The Panasonic chairs used to be designed, engineered, quality control tested, and built in Japan. Now, the engineering and design are still done in Japan, but the chairs are being built at Chinese factories within which the Panasonic quality control is still implemented. It is the quality control that separates the Japanese chairs from the rest.
The Panasonic massage chairs have always been of a superior quality, reflected in their 3 year parts and labor warranty as well as their low failure rate and longevity. When I first got into the massage chair business in 2005, whenever someone came looking for a new chair to replace their old one, they always seemed to have a ready-to-retire Panasonic that had lasted them 10-20 years. I still get some customers like that. Good chairs.
For the last few years we have been selling the MA70 and the MA73 models, the differences of which I’ve highlighted in a previous video. Well, in 2018 at the Consumer Electronic Show (CES), the new Panasonic MAJ7 was introduced to the US market. I was at that CES and sat in the J7 for a spell, with a staffer explaining the features of the chair while I sat and enjoyed the massage. You can watch that video here.
Today, on the request of a customer, I am going to outline the differences between the MAJ7 and it’s predecessor, the MA73 in this article:
- Softer Padding – One thing I immediately noticed about the chair, when I first sat in it, was how much softer the seating was. It felt like the engineers put in additional padding and pillows to give the chair a softer, more comfortable fit. I liked it quite a bit.
- Massage Intensity – Another thing I noticed was how much stronger the roller massage was throughout the spine in the J7, except maybe the neck massage. The J7 offers a stronger massage to the low back and hips, while maybe having a little less intense neck massage. However, the rollers of both chairs still hit the top of the shoulders just great. Panasonic chairs are some of the very few massage chairs that actually offer roller massage to that area. It’s a pretty good feature, in my book. The rollers on the J7 can protrude as much as 4.9″, which explains it’s increased intensity.
- Mechanical Foot Rollers – The J7 is the first Panasonic massage chair model that has mechanical foot rollers. The Japanese have been the slowest to adopt this feature into their massage chairs, but Panasonic has now come around to the idea…and from our experience, it is one of the better foot rollers out there. The Japanese may be late to the game but, as expected, they are worth the wait.
- Rotating Ottoman – One of the well-liked features of the MA73 is the rotating ottoman that allows you to hide the calf and foot wells. The feature helped the MA73 serve as a recliner as well as a therapeutic massage chair. But, because of the addition of the foot rollers, the rotating feature of the ottoman is no longer available.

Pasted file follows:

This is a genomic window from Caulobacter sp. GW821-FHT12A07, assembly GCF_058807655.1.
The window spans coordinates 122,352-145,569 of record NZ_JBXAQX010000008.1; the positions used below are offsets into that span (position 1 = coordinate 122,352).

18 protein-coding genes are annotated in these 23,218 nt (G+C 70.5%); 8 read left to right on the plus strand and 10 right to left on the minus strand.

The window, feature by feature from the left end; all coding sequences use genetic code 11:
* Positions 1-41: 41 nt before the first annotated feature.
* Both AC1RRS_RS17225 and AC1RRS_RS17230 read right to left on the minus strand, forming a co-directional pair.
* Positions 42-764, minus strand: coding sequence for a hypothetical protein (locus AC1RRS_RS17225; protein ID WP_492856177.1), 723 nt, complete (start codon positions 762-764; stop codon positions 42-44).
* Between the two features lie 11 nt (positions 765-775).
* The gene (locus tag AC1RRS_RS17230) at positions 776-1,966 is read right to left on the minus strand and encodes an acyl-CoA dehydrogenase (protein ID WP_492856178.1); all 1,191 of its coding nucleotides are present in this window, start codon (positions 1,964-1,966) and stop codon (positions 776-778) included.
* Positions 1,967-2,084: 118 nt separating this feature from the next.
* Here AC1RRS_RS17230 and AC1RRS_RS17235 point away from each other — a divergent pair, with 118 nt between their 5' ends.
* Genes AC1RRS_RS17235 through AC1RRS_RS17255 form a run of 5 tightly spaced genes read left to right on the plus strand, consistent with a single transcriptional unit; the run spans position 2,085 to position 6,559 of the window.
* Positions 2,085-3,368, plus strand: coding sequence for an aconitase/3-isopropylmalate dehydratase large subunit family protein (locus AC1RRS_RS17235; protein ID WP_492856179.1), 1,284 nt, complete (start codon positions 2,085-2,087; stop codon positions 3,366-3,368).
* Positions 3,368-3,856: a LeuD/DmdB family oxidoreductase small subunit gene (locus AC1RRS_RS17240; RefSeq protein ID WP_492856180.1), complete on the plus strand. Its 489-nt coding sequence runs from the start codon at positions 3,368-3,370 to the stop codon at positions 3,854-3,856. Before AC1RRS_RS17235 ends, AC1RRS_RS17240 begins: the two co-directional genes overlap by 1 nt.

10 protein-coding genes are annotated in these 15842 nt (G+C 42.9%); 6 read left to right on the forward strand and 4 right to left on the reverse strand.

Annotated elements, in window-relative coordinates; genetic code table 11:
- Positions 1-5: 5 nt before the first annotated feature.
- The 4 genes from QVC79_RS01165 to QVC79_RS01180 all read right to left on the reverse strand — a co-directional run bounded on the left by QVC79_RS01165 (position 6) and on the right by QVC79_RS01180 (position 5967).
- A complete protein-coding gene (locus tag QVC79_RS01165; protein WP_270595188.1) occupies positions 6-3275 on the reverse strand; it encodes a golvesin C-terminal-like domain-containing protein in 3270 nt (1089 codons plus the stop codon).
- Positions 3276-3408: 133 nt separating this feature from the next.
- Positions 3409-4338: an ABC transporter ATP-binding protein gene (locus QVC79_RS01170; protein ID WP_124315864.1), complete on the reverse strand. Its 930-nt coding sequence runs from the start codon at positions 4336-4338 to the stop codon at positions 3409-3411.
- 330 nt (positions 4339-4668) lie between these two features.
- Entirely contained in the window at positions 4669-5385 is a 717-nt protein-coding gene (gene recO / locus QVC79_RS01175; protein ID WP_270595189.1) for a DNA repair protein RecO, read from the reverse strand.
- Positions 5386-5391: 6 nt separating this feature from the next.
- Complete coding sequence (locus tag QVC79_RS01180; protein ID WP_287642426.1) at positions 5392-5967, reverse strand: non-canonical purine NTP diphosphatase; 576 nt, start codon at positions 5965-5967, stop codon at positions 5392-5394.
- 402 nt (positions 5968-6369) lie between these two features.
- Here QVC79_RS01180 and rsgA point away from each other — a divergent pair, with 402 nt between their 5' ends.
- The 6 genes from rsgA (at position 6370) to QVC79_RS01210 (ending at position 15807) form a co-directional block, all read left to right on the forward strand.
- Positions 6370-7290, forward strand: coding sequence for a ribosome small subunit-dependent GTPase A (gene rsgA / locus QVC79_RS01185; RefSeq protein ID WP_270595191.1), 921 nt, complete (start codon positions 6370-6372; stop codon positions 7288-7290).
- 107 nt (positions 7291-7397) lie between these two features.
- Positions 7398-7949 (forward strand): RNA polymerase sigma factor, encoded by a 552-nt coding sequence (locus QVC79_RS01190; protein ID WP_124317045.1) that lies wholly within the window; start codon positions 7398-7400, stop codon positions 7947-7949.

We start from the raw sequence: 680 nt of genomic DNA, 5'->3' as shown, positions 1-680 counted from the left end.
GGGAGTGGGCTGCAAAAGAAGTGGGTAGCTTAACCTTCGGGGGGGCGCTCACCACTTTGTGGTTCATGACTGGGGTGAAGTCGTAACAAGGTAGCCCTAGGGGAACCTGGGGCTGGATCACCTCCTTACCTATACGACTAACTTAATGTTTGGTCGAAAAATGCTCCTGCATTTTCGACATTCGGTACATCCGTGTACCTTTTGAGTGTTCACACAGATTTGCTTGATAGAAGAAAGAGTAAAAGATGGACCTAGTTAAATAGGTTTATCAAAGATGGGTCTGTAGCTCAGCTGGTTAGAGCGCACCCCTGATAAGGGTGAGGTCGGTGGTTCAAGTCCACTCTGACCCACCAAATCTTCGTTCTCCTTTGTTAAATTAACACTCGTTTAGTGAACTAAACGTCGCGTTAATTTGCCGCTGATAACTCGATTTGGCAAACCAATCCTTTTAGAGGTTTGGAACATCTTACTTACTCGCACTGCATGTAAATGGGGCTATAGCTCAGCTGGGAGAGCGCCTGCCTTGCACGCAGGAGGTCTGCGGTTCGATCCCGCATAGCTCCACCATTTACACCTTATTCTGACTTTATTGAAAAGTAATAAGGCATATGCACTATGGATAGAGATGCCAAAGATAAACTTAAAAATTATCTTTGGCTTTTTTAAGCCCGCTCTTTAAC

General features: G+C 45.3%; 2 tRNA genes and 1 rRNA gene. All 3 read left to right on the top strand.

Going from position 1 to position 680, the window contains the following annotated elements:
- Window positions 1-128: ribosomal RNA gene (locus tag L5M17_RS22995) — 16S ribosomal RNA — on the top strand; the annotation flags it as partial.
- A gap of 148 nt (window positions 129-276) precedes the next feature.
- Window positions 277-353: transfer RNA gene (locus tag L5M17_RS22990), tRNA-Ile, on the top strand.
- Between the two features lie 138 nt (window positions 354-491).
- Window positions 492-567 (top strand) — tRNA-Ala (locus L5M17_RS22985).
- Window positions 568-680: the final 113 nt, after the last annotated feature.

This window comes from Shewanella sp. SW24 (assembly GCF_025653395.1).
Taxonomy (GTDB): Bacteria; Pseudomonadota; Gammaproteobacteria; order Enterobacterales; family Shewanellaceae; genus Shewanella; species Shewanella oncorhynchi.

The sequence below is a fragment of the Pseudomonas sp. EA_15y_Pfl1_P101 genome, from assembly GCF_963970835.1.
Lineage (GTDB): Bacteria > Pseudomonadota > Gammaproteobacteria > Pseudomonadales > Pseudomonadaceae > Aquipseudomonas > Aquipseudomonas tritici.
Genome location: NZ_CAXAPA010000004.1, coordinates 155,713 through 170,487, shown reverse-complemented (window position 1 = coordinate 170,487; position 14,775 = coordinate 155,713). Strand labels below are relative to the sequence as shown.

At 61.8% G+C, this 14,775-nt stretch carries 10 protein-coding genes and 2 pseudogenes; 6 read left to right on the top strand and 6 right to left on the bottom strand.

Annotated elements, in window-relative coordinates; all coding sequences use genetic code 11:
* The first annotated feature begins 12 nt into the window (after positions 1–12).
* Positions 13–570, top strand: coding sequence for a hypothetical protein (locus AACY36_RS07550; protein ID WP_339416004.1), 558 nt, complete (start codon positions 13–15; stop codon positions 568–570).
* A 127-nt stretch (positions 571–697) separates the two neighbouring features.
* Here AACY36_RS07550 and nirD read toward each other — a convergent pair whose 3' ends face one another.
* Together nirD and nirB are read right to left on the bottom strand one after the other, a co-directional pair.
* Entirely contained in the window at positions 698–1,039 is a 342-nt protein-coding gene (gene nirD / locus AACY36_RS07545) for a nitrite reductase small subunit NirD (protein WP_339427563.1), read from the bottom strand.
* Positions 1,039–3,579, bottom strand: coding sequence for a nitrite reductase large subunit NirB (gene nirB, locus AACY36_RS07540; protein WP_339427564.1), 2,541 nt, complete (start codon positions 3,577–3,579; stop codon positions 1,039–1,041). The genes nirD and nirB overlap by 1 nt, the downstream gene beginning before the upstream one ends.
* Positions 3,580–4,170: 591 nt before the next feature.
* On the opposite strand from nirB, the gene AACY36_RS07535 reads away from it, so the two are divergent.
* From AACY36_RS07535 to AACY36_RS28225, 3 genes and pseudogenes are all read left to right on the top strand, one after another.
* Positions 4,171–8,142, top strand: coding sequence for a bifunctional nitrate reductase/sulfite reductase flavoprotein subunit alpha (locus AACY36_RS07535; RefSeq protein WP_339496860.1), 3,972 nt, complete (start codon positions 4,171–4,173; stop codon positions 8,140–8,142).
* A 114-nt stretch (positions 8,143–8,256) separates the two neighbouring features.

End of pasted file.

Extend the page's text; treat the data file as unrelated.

- Airbag Intensity Adjustment – Most massage chairs have an airbag compression intensity adjustment, but very, very few have the ability to adjust the airbag intensity of one set of airbags independent of the other airbags. The J7 allows you to do that. So, if the arms are too strong, but the rest of the airbags are just right at the current setting, you can turn down the arm airbag intensity while leaving the rest as is.
- Heated Rollers – Another big hit in the MA73 is still available on the J7.
- Core Programs – Most of the auto programs are the same in both models, but the J7 introduces an auto program (and a stretch program) known as “Core”. What the chair does is substantially inflate the seat airbags so that your whole body is lifted up off the chair seat. While that happens, the rollers position themselves at the low back and then roll up and down while the airbags inflate and deflate. The Core stretch program goes a little further by inflating the leg, feet, and shoulder airbags while the body is lifted up by the seat airbags to traction the spine in the form of a stretch. The interesting thing here is that when the seat airbags lift you up, the rollers move down the low back and actually hit the top of the glute muscles, almost simulating an L-track roller massage without actually having an L-track. The term “J7” actually refers to a “J” track massage to the glutes and hips thanks to this airbag “lift”.
- Pressure Sensing – At CES, Panasonic had a very interesting display (and you can see it on the same video I alluded to at the beginning of this article) that demonstrated how sensitive a rigged roller mechanism was in the process of imitating a hand written calligraphy message that was mimicked and programmed into the mechanism’s software. For the first time in the massage chair industry, a massage mechanism is actually measuring the pressure it is applying to your back muscles much like a real massage therapist. The roller mechanism measures the PSI 1000 times per second to make sure that the rollers match the depth preference you selected on the remote control. Pretty cool stuff!
- Kneading Modes – The J7 comes with 6 new kneading modes that are employed at different parts of your back. See the image below for an explanation.
That about covers the differences. The J7 still has the heated rollers, memory function, simple to use remote control (looks exactly the same except for some programming buttons), great arm air massage, and body silhouette as the MA73. It just has more sophisticated programming available for the discriminating massage chair user.
Dr. Alan Weidner
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